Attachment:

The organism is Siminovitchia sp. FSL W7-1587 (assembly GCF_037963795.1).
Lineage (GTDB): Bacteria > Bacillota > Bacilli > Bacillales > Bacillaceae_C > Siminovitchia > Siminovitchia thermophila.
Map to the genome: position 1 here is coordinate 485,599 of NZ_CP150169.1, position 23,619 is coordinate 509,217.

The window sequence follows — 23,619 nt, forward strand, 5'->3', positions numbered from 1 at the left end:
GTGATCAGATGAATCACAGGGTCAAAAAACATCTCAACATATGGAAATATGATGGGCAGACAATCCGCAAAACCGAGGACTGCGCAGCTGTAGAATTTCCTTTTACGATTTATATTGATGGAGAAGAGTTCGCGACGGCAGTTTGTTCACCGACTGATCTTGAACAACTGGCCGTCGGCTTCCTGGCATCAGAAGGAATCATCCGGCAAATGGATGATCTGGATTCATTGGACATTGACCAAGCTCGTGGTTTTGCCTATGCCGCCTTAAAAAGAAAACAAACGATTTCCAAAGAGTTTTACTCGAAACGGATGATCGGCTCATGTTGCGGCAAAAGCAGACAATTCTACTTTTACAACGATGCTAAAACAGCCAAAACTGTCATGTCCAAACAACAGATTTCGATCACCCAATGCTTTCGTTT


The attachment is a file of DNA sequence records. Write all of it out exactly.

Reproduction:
The organism is Siminovitchia sp. FSL W7-1587 (assembly GCF_037963795.1).
Lineage (GTDB): Bacteria > Bacillota > Bacilli > Bacillales > Bacillaceae_C > Siminovitchia > Siminovitchia thermophila.
Map to the genome: position 1 here is coordinate 485,599 of NZ_CP150169.1, position 23,619 is coordinate 509,217.

The window sequence follows — 23,619 nt, forward strand, 5'->3', positions numbered from 1 at the left end:
GTGATCAGATGAATCACAGGGTCAAAAAACATCTCAACATATGGAAATATGATGGGCAGACAATCCGCAAAACCGAGGACTGCGCAGCTGTAGAATTTCCTTTTACGATTTATATTGATGGAGAAGAGTTCGCGACGGCAGTTTGTTCACCGACTGATCTTGAACAACTGGCCGTCGGCTTCCTGGCATCAGAAGGAATCATCCGGCAAATGGATGATCTGGATTCATTGGACATTGACCAAGCTCGTGGTTTTGCCTATGCCGCCTTAAAAAGAAAACAAACGATTTCCAAAGAGTTTTACTCGAAACGGATGATCGGCTCATGTTGCGGCAAAAGCAGACAATTCTACTTTTACAACGATGCTAAAACAGCCAAAACTGTCATGTCCAAACAACAGATTTCGATCACCCAATGCTTTCGTTT